Notice how much bigger the glasses have become. And notice that they are tinted so you can’t really see my eyes. For the next 25 years I did buy new frames and the lenses often needed strengthening, but the large frames and tint remained basically the same. They had become the perfect way to hide from the world. It was like “You can’t see me, I have my eyes closed” theory, only in my case it was “You can’t see me, because I have on my big tinted glasses”.

1987 (age 37)…

Gayle Cue Age 37 (1987)
Me (Gayle Cue): Age 37 (1987)

Christmas Day 1993 (age 43)…

Gayle Cue Age 43 (1993)
Me (Gayle Cue): Age 43 (1993)

I had no conscious awareness of these attempts to hide from the world, but when I looked back through the photo albums recently, it was immediately obvious to me that that was what I was doing… or rather attempting to do. Most of that time I was smoking pot so it was a good way to hide my bloodshot eyes. But I think it was also about trying to hide from myself. I didn’t want to see how I was living. I didn’t want to face myself in the mirror because I wasn’t living the truth of who I was. I was coping the best I could with a number of stressful situations and rather than addressing them head on and with clarity, I was withdrawn and trying to hide myself away from the next blowout, whatever it may look like. Smoking pot or chasing spiritual gurus was all the same – an escape.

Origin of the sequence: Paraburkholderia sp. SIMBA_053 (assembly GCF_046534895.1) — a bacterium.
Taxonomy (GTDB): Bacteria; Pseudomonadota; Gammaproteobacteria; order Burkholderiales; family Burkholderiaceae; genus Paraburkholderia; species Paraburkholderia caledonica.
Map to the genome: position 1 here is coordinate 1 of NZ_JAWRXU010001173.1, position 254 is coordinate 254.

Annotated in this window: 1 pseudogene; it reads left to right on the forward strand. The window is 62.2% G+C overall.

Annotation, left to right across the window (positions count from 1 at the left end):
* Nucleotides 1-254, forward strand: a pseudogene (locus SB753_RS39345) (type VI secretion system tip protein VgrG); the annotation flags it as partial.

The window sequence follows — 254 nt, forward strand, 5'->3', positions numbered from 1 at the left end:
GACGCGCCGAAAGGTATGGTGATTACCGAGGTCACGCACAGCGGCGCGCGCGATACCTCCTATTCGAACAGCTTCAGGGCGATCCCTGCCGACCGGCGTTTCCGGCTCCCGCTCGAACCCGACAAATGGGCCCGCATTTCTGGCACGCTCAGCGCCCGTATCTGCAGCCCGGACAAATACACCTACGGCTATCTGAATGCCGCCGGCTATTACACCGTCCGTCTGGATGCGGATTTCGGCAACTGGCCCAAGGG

Here I am in 2013 (age 63), still wearing glasses but long gone is the tint and not surprisingly, they are almost frameless!!

Gayle Cue Age 63 (2013)
Me (Gayle Cue): Age 63 (2013)

I now live a life that feels true to who I am and who I want to be. I am no longer hiding from myself, or the world. I wake up every day feeling good, feeling clear. I owe the clarity of mind to lifestyle and dietary changes. 

I no longer ingest any substances that stimulate or alter my natural state of being. And I don’t just mean recreational drugs or alcohol. I’m also taking responsibility for not stimulating myself with caffeine, chocolate, sugar and certain other foods that bloat me and take me off centre. I owe the clarity of heart to learning how to live in my body (not my mind) and feeling what it is like to be living in a body, my body.